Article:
Scriv tries hard to be adaptable to your project’s needs. Many aspects of its behavior can be customized with a settings file.

Files read

Scriv will read settings from any of these files:

  • setup.cfg
  • tox.ini
  • changelog.d/scriv.ini

In any of these files, scriv will read settings from a section named either [scriv] or [tool.scriv].

If the [toml] extra is installed, then scriv will also read settings from pyproject.toml, in the [tool.scriv] section.

Settings Syntax

Settings use the usual “.ini” syntax, but with some extra features:

  • A prefix of file: reads the setting from a file.
  • A prefix of literal: reads a string literal from a source file.
  • Value substitutions can make a setting depend on another setting.

File Prefix

A file: prefix means the setting value is a file name, and the actual setting value will be read from that file. The file name is relative to the fragment directory (changelog.d), or is the name of a built-in file provided by scriv:

  • The default Jinja template for new Markdown fragments.
  • new_fragment.rst.j2: The default Jinja template for new ReStructured Text fragments.

Literal Prefix

A literal: prefix means the setting value will be a literal string read from a source file. The setting provides a file name and variable name separated by colons:

version = literal: myproj/ __version__

In this case, the file myproj/ will be read, and the __version__ value will be found and used as the version setting.

Currently only Python files are supported for literals, but other syntaxes can be supported in the future.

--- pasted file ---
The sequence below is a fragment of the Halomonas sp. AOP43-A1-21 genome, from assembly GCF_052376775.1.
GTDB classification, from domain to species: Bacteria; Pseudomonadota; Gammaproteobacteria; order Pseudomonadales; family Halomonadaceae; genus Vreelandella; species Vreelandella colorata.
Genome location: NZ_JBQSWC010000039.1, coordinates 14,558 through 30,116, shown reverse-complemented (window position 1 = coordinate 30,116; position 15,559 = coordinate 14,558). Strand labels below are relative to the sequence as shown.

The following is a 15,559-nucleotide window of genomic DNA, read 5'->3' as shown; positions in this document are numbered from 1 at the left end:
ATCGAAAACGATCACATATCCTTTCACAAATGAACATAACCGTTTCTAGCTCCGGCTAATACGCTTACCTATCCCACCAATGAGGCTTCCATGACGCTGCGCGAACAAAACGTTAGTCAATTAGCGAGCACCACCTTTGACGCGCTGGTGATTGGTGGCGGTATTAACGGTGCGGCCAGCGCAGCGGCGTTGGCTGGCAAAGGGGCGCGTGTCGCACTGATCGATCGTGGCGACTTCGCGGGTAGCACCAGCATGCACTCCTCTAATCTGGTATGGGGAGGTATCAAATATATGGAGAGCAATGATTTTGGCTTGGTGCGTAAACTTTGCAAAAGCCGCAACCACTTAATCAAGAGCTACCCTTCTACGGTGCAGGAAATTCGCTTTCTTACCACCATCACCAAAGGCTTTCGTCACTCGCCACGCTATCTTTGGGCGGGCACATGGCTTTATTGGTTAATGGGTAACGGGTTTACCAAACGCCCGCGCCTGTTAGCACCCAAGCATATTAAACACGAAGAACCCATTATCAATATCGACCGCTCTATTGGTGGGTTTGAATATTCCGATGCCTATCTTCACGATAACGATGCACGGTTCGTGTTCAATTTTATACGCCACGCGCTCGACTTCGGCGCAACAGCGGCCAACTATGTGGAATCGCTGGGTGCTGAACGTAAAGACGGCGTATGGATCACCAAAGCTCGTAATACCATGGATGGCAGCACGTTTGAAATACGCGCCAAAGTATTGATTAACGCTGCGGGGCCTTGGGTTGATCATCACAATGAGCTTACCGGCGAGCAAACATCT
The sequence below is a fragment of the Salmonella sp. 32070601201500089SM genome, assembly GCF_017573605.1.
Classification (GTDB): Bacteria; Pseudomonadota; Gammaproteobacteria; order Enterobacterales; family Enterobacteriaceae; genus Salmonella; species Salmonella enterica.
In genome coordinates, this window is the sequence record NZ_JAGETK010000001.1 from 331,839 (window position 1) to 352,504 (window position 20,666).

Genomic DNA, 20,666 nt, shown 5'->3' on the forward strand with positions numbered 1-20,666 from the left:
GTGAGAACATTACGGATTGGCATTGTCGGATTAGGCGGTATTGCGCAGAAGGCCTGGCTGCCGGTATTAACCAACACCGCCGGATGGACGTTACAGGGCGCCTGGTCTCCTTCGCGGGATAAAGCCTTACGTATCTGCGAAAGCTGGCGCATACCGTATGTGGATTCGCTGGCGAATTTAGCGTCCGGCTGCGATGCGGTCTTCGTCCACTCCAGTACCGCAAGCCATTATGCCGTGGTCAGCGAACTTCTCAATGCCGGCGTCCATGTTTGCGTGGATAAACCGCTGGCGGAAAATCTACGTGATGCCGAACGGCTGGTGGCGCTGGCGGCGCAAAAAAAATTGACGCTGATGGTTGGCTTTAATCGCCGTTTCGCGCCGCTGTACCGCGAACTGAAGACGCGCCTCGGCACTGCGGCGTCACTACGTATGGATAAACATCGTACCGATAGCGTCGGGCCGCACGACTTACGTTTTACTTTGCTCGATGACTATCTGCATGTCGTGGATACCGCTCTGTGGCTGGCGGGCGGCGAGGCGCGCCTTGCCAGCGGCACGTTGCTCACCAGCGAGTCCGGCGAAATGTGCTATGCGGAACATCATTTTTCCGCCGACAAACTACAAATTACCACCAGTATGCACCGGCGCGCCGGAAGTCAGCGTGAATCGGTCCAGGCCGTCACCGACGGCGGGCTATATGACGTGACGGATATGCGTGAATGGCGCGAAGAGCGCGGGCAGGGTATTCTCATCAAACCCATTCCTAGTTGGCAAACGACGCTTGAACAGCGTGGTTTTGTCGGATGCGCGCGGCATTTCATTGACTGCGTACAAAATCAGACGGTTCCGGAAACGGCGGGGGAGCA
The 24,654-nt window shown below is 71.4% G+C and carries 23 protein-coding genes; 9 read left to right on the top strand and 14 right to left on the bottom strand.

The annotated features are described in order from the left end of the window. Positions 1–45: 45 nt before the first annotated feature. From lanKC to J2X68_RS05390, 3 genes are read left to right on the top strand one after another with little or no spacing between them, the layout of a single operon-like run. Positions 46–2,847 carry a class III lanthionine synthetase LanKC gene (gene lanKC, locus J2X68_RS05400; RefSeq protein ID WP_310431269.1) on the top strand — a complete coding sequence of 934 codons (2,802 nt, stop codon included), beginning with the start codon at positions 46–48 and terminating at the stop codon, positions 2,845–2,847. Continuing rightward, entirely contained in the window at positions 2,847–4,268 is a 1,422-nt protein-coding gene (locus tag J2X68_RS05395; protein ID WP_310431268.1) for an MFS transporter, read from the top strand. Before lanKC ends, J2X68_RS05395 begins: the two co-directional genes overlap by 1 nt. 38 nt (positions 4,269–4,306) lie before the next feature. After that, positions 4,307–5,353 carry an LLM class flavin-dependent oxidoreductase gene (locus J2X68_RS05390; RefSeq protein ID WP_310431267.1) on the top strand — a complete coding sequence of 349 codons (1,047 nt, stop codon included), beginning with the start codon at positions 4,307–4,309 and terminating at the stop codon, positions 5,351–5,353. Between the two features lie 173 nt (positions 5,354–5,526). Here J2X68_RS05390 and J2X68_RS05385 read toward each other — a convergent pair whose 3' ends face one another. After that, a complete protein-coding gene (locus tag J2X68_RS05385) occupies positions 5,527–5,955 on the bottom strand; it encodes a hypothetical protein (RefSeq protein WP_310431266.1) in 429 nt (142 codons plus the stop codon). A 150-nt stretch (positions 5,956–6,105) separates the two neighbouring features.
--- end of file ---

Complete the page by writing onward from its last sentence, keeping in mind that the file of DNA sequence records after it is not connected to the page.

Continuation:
Value Substitution

The chosen fragment format can be used in settings by referencing ${config:format} in the setting. For example, the default template for new fragments depends on the format because the default setting is:

new_fragment_template = file: new_fragment.${config:format}.j2


These are the specifics about all of the settings read from the configuration file.


Categories to use as headings for changelog items. See Categories.

Default: Removed, Added, Changed, Deprecated, Fixed, Security


The Jinja template to use for the entry heading text for changelog entries created by “scriv collect”.

Default: A combination of version (if specified) and date.


The format to use for fragments and for the output changelog file. Can be either “rst” or “md”.

Default: rst


The directory for fragments. This directory must exist, it will not be created.

Default: changelog.d


A marker string indicating where in the changelog file new entries should be inserted.

Default: scriv-insert-here


The branch names considered uninteresting to use in new fragment file names.

Default: master, main, develop


A number: for Markdown changelog files, this is the heading level to use for the entry heading.

Default: 1


The Jinja template to use for new fragments.

Default: file: new_fragment.${config:format}.j2


The changelog file updated by “scriv collect”.

Default: CHANGELOG.${config:format}


Two characters: for ReStructured Text changelog files, these are the two underline characters to use. The first is for the heading for each changelog entry, the second is for the category sections within the entry.

Default: =-


The string to use as the version number in the next header created by scriv collect. Often, this will be a literal: directive, to get the version from a string in a source file.

Default: (empty)

Per-User Git Settings

Some aspects of scriv’s behavior are configurable for each user rather than for the project as a whole. These settings are read from git.

These settings determine whether the “scriv create” and “scriv collect” commands will launch an editor, and “git add” the result:

  • scriv.create.edit
  • scriv.create.add
  • scriv.collect.edit
  • scriv.collect.add

All of these are either “true” or “false”, and default to false. You can create these settings with git config commands, either in the current repo:

$ git config scriv.create.edit true

or globally for all of your repos:

$ git config --global scriv.create.edit true